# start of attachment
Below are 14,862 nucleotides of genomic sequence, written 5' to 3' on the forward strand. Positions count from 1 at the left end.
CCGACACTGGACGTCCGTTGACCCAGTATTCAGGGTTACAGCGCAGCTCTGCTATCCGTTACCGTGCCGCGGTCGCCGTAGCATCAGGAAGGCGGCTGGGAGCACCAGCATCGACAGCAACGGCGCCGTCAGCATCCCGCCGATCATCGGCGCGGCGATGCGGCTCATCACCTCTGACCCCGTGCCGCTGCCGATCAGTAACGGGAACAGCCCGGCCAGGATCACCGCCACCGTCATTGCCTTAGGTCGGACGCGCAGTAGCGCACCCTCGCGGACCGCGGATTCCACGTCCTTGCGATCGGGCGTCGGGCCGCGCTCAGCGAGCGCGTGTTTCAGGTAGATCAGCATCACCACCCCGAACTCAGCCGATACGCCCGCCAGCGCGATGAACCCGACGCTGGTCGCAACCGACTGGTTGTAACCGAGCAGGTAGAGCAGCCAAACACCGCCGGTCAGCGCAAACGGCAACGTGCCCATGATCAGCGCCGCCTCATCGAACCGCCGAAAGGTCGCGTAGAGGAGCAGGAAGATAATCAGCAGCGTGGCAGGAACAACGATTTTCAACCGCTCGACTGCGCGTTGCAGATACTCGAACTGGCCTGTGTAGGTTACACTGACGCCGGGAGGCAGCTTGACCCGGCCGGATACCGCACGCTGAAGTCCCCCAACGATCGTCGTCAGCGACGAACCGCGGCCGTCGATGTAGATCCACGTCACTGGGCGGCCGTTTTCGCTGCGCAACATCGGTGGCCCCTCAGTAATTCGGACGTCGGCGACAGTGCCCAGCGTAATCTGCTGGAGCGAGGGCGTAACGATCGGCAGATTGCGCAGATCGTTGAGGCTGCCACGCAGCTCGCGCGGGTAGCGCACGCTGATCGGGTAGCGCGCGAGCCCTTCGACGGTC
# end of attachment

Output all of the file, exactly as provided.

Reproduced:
Below are 14,862 nucleotides of genomic sequence, written 5' to 3' on the forward strand. Positions count from 1 at the left end.
CCGACACTGGACGTCCGTTGACCCAGTATTCAGGGTTACAGCGCAGCTCTGCTATCCGTTACCGTGCCGCGGTCGCCGTAGCATCAGGAAGGCGGCTGGGAGCACCAGCATCGACAGCAACGGCGCCGTCAGCATCCCGCCGATCATCGGCGCGGCGATGCGGCTCATCACCTCTGACCCCGTGCCGCTGCCGATCAGTAACGGGAACAGCCCGGCCAGGATCACCGCCACCGTCATTGCCTTAGGTCGGACGCGCAGTAGCGCACCCTCGCGGACCGCGGATTCCACGTCCTTGCGATCGGGCGTCGGGCCGCGCTCAGCGAGCGCGTGTTTCAGGTAGATCAGCATCACCACCCCGAACTCAGCCGATACGCCCGCCAGCGCGATGAACCCGACGCTGGTCGCAACCGACTGGTTGTAACCGAGCAGGTAGAGCAGCCAAACACCGCCGGTCAGCGCAAACGGCAACGTGCCCATGATCAGCGCCGCCTCATCGAACCGCCGAAAGGTCGCGTAGAGGAGCAGGAAGATAATCAGCAGCGTGGCAGGAACAACGATTTTCAACCGCTCGACTGCGCGTTGCAGATACTCGAACTGGCCTGTGTAGGTTACACTGACGCCGGGAGGCAGCTTGACCCGGCCGGATACCGCACGCTGAAGTCCCCCAACGATCGTCGTCAGCGACGAACCGCGGCCGTCGATGTAGATCCACGTCACTGGGCGGCCGTTTTCGCTGCGCAACATCGGTGGCCCCTCAGTAATTCGGACGTCGGCGACAGTGCCCAGCGTAATCTGCTGGAGCGAGGGCGTAACGATCGGCAGATTGCGCAGATCGTTGAGGCTGCCACGCAGCTCGCGCGGGTAGCGCACGCTGATCGGGTAGCGCGCGAGCCCTTCGACGGTC